Soft Pack, Grass Widow, Soft Speaker | Beat Kitchen | Rock, Pop, Etc | Chicago Reader
This is a past event.
When: Sat., June 2, 9:30 p.m. 2012
Price: $10

Right from this California band's founding in 2007, when they were called the Muslims, the Soft Pack have been considered part of the garage-rock explosion of the late aughts—but the classification never suited them too well. Yes, they make guitar-based rock with a distinctively retro feel, and they project more than a little 'tude (an early single was a burn on at least half a dozen contemporary alt-rock bands). But they don't sound or look much like the first wave of Stones wannabes or any of the generations of revivalists who followed—they're more like the brainy, jangly, melodic bands that fell between postpunk and indie and got tagged with the unfortunate term "college rock." The Soft Pack haven't released an album since their self-titled LP in 2009, but that record's many charms have yet to fade. Its bracing and infinitely catchy opening track, "C'mon," may very well be remembered as the Pitchfork era's most withering takedown of hype and "indie cred," whatever that even means anymore. —Miles Raymer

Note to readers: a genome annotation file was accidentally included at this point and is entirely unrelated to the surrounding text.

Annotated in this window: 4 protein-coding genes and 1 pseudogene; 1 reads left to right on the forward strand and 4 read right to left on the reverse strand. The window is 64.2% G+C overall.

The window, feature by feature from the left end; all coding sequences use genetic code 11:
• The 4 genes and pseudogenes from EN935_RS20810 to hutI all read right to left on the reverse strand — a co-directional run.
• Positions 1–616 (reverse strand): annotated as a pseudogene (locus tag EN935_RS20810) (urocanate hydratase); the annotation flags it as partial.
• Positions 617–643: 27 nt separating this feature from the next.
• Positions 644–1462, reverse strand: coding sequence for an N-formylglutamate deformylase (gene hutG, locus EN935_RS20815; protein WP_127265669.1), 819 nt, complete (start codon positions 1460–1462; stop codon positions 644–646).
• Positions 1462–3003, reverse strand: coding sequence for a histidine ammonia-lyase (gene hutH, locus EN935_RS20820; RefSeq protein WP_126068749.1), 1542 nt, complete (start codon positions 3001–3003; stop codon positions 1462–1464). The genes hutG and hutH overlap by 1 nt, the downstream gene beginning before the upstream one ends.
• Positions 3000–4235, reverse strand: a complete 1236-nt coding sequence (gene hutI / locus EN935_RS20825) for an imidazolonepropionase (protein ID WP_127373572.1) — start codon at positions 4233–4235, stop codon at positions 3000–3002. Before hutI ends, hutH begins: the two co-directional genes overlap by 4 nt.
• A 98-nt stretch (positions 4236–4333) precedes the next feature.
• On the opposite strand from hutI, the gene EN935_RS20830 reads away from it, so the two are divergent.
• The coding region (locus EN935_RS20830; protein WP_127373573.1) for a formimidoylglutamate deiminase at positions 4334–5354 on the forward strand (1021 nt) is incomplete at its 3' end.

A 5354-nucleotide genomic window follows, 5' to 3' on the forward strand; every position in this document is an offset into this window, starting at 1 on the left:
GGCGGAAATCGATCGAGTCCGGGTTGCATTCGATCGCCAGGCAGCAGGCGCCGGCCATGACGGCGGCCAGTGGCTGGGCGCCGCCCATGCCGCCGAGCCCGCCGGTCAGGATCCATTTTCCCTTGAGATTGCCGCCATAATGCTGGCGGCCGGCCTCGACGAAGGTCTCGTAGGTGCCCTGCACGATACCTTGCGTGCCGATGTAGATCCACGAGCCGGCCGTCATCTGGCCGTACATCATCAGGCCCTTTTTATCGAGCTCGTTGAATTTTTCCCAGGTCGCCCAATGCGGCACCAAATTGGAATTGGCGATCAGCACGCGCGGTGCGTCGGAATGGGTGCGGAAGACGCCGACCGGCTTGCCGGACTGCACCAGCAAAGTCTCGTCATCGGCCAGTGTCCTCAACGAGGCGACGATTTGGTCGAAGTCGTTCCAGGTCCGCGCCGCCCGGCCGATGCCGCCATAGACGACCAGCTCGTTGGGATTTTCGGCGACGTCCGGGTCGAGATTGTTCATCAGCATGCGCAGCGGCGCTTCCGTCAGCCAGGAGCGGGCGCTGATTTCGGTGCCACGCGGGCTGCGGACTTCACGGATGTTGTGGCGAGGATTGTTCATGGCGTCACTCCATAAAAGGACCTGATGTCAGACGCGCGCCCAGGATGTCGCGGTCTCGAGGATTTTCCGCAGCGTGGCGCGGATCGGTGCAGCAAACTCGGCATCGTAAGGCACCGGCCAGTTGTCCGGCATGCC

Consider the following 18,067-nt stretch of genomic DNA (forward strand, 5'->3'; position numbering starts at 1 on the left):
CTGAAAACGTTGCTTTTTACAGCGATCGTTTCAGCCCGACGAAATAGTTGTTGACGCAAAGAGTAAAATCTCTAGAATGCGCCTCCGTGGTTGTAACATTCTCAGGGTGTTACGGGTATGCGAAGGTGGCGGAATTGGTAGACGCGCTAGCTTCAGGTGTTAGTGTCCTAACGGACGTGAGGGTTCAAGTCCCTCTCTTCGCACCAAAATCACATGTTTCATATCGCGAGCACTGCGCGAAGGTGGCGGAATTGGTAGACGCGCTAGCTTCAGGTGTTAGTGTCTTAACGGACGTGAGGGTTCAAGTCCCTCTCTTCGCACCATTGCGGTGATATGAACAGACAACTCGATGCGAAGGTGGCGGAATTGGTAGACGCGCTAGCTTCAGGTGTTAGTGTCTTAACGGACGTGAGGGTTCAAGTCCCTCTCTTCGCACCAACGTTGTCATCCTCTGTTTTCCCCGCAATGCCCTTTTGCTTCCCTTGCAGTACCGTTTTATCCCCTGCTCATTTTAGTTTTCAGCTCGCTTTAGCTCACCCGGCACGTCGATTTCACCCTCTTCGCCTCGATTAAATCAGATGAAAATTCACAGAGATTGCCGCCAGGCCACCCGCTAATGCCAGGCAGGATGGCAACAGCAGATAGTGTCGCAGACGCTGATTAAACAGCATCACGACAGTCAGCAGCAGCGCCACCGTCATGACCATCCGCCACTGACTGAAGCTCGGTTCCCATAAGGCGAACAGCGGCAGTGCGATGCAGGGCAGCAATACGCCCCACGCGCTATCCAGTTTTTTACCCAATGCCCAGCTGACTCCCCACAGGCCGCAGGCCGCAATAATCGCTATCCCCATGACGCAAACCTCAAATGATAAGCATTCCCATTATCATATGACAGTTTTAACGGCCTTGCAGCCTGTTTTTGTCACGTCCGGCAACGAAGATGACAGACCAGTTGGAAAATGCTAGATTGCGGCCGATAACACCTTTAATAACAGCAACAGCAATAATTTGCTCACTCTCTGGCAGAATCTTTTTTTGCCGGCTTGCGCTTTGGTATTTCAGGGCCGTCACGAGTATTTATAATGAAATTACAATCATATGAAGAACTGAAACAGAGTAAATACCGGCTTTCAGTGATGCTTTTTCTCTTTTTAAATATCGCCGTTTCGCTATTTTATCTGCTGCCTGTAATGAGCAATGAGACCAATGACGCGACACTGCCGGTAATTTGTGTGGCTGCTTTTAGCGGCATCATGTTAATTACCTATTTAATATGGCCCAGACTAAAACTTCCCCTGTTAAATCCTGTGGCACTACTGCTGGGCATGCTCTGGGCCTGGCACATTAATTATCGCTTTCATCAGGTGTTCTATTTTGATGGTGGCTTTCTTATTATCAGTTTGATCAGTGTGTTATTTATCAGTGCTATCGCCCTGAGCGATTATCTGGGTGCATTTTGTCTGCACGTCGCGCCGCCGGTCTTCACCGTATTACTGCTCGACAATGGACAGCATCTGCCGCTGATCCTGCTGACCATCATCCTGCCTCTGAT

Nobody in Grass Widow is a particularly good player or an exceptional singer, but when these three women work together they create something amazing. The Bay Area outfit certainly borrows from early postpunk, Rough Trade division—take Hannah Lew's brittle bass, for instance, or Lillian Maring's scrabbly drumming, or the sophistication that's not quite masked by the band's rickety sound—but more important, they add something new to that old aesthetic, particularly by singing together in complex harmonies. Delivered that way, Grass Widow's already lovely, folk-influenced melodies become something heavenly, their sweetness kept from cloying by the snaking, slightly clunky grooves. On their brand-new third album, Internal Logic (released by the band's HLR imprint), they play more fluidly and expand their palette a bit, adding spacey synthesizer and faux-classical acoustic guitar, but their vocal harmonies have evolved even more dramatically—they add a bit of 60s girl-group pop, without sounding the slightest bit retro. —Peter Margasak See also Sunday. The Soft Pack headlines; Grass Widow and Soft Speaker open.

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